You’ve seen them trundling off to school with all the excitement only one newly arriving into the education system can generate, their backpacks almost the same size as their tiny selves. They are the third wave of four- and five-year-olds beginning full-day kindergarten in Ontario.
Educators and experts in early childhood education have hailed the program, which first began in the 2010-11 school year, and Ontario Premier Dalton McGuinty has been lauded for taking the bold step of continuing to roll out this initiative even while having to grapple with a $15-billion deficit.
McGuinty has positioned the current contract dispute with teachers unions in the province as putting “a pause” on teachers’ wages and benefits in order to be able to afford to continue to roll out the $1.5-billion program expected to have a five-year phase-in schedule across the province.
What we have now is half the population of young children of eligible age for kindergarten already enrolled. This school year, enrollment is expected to be 122,000 in 1,700 schools, an increase from the previous 800 sites and the 50,000 who were enrolled in 2011-12.
Clearly, acceptance of the program so far is proving to be a success. Not least because parents are desperate for the kind of support that will allow them affordable alternatives for supervision and care of their children during working hours. In presenting the initiative, McGuinty boasted that full-day kindergarten would save each family some $6,500 per child annually in childcare expenses.
Of course, this program is not without its critics. Most vocal so far have been the daycare centres that will lose funding and support as provincial funding priorities shift from infants and preschoolers toward all-day kindergarten.
During the last Toronto City Council budget debate, for example, cutting 2,000 daycare spaces was up for consideration in part because of uncertainty about provincial funding. As such, people in the daycare sector complain that McGuinty has not thought this initiative all the way through and are overlooking the needs of the babies to three-year-olds. We wait to see how the government will respond to this.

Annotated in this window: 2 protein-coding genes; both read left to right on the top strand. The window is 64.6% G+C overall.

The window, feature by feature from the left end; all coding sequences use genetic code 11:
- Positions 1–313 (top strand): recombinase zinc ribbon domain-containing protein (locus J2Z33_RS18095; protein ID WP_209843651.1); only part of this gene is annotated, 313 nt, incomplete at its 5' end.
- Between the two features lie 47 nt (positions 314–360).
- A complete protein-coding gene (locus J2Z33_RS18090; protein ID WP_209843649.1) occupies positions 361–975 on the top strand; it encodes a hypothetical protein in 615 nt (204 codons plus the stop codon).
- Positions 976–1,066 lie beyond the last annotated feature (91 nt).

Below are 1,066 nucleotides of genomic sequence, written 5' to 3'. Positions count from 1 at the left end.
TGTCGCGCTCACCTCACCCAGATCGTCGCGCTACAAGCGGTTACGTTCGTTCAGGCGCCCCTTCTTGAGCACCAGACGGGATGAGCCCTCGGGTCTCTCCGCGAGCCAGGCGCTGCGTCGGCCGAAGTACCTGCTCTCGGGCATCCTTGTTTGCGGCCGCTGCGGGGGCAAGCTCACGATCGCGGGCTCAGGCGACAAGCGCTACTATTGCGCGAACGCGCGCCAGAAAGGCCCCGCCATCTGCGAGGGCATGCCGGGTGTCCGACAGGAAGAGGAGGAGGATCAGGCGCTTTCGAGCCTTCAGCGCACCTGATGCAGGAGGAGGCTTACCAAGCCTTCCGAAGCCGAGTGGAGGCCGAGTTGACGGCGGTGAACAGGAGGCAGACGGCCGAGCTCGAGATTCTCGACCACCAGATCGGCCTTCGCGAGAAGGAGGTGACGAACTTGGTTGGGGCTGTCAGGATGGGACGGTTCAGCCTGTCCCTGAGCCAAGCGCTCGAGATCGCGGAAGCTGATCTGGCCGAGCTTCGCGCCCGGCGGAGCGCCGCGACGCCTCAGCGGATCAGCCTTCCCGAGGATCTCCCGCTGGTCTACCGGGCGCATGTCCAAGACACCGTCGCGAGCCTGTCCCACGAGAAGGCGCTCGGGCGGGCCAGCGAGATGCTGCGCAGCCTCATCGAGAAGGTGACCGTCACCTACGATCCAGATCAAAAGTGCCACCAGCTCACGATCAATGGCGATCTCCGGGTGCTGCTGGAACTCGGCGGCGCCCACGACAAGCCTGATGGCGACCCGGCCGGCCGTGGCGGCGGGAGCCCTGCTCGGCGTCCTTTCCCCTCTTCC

What is significant is the outcome, especially for children from low-income and socially disadvantaged families who now have the option to be in a structured learning and socializing environment throughout the day, that’s expected to show benefits both in more children completing education to grade 12 and in moving beyond to tertiary education.
Parents of African-Canadian children want to be sure, however, that while the benefits are available to equalize education outcomes through the accessibility to full-day kindergarten, there are also safeguards in place to ensure that placing their children in these programs will not make them vulnerable sooner to the kind of tacit lowered expectations that can often plague the relationship between such children on the one hand and teaching professionals and the school system on the other.
We know that the Africentric Alternative School at Keele and Sheppard has shown promising results for its students, the direct result of the level of commitment from the school’s educators and support staff. And, as one of the schools that this year will begin providing full-day kindergarten, we fully expect that any child enrolled there in this early childhood education program will be given a firm foundation on which to build academic success.
What African-Canadian parents with young children in other schools offering full-day programs want to be assured of is that the same level of commitment and respect will be a part of this new initiative. If the program will not include culture specific curriculum – and it is unlikely that it will, outside of Black History Month – what has to be ensured is that these young children, and by that we mean especially young boys, will not be streamed into social, occupational and economic disenfranchisement.
It does not take long for these youngsters to get the message that expectations are different for them, particularly if they are rambunctious.
For even with the best of intentions without that vigorous commitment to fair and equitable treatment, the risk of alienation for Black students within our current education system will remain a matter of concern.
Full-day kindergarten promises better long-term student outcomes; we want to be sure that promise holds true for every child as it is intended.